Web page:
Conflicts and divorces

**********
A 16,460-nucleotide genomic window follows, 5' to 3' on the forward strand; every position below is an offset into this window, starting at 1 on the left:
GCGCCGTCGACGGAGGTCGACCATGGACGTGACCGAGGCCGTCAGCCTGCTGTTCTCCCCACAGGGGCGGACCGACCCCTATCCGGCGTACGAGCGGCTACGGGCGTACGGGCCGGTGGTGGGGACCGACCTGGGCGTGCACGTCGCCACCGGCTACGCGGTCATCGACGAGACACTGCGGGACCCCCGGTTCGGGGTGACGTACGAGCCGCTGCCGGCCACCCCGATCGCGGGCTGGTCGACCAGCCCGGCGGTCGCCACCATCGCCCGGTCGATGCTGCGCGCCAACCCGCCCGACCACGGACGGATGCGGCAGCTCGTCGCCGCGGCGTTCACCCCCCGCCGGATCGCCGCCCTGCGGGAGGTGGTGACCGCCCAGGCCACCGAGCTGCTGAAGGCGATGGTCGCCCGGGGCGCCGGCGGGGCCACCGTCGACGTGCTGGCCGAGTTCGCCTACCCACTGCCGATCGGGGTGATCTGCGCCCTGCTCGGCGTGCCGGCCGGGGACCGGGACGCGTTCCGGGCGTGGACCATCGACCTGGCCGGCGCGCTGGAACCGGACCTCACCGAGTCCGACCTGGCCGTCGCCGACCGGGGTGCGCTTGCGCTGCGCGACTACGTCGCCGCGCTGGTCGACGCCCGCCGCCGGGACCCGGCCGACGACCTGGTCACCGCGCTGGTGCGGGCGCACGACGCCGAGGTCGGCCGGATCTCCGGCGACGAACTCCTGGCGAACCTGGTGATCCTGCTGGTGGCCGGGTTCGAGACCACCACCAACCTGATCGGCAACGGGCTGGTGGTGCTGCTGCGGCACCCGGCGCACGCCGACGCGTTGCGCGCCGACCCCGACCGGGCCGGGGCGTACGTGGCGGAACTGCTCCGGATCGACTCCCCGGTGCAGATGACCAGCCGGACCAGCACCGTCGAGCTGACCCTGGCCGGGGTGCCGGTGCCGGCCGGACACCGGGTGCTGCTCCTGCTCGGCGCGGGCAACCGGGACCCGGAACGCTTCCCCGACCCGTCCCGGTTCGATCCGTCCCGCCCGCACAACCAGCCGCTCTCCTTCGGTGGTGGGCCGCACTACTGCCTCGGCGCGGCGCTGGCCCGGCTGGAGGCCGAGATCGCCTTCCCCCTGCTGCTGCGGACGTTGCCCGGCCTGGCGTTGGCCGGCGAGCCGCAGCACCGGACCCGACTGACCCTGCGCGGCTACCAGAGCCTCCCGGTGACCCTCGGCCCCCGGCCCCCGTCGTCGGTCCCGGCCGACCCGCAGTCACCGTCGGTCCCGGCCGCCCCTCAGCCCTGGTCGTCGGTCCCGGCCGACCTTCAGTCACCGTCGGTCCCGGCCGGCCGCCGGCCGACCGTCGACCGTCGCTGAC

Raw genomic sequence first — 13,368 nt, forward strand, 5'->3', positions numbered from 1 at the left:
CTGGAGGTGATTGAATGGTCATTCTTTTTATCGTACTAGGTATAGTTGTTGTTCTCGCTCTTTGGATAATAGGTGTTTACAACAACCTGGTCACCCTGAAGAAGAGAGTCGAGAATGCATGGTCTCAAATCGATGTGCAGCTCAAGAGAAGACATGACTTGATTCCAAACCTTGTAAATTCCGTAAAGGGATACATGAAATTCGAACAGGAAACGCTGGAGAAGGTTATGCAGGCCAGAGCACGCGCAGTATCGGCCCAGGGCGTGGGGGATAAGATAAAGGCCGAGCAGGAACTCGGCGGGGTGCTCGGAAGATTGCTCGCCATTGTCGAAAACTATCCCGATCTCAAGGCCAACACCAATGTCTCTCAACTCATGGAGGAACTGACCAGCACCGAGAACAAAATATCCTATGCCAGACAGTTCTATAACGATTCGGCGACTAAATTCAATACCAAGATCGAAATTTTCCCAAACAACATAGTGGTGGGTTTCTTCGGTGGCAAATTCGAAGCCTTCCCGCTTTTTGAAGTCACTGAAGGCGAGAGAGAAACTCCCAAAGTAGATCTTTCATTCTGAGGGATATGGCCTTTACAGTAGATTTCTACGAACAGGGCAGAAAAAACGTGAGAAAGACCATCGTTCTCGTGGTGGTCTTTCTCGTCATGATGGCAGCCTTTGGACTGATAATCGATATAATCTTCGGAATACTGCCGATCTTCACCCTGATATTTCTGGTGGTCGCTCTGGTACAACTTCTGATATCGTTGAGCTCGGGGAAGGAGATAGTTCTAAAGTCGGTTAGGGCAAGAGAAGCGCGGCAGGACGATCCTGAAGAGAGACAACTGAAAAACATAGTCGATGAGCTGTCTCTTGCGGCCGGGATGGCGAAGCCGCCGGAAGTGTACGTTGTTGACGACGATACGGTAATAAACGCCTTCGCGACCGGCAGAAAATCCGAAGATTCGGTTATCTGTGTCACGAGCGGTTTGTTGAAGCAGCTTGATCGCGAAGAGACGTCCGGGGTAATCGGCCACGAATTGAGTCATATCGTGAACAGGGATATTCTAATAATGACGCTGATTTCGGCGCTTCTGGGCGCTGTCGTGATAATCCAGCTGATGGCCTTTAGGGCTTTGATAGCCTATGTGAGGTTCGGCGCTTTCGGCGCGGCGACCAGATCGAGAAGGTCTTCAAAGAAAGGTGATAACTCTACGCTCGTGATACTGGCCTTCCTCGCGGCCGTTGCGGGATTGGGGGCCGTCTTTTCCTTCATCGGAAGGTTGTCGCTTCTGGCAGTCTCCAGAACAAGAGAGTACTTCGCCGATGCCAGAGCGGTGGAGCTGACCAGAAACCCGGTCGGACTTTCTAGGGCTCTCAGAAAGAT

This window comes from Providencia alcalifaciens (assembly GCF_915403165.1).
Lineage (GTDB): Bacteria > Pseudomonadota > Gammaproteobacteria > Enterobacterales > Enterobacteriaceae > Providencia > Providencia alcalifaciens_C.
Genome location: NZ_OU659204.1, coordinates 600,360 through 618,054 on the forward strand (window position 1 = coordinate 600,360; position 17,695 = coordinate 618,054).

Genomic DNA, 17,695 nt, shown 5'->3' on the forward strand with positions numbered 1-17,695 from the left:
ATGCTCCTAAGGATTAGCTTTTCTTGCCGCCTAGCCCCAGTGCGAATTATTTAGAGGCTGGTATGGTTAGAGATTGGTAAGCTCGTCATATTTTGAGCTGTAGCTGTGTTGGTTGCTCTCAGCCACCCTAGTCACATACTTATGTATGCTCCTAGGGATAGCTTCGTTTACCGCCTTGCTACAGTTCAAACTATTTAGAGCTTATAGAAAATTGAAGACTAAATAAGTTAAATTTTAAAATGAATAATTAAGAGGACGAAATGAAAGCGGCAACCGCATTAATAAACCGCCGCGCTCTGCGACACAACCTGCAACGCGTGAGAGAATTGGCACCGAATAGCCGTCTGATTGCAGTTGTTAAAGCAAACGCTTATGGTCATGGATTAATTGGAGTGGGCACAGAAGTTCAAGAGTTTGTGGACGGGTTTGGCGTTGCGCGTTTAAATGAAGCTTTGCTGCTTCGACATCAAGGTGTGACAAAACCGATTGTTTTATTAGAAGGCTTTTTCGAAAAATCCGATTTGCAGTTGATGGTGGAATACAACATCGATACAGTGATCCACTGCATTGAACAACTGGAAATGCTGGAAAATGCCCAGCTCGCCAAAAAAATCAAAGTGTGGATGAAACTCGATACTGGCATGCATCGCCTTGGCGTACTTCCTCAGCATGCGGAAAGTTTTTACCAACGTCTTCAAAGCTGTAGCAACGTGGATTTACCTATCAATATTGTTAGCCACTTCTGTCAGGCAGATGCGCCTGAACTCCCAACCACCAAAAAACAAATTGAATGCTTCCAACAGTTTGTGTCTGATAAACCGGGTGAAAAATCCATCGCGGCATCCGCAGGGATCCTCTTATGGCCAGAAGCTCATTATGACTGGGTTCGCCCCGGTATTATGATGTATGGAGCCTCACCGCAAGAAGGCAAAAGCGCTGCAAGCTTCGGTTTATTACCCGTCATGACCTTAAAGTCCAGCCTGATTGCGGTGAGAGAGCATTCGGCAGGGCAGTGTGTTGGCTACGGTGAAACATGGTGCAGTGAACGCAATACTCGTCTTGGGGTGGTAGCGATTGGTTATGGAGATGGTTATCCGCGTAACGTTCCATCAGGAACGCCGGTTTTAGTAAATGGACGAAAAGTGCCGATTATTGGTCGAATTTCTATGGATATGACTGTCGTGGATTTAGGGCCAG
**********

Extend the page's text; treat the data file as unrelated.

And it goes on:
The inconsistencies of the law, especially in terms of recognizing de facto marriages and allowing for an easy postcard divorce, make comparing divorce rates in pre-and post-World War II rural Soviet Union almost impossible. According to first-hand accounts, rural women in the 1920s and 1930s believed a divorce was a rare occasion in the countryside; they argued that rural women were patient, had few romantic notions, and did not seek a life that was different from what they, their mothers, their grandmothers, and all prior generations had. Moreover, a large number of de facto marriages in the 1920s and 1930s make tracing the “divorce” in such relationships extremely challeng - ing. Yet the changes in the divorce proceedings and the refusal to recognize de facto or common-law marriages in the 1940s made official statistics more reliable for appreciating the stability and longevity of rural families. Accounts of women who are still alive and have a vivid memory of their marriage experiences in the 1940s and thereafter make the story of conflicts and divorces in the post-war Soviet Union more complete and, as a result, more accurate. Hence it seems justified to investigate divorces and their grounds starting in the 1940s.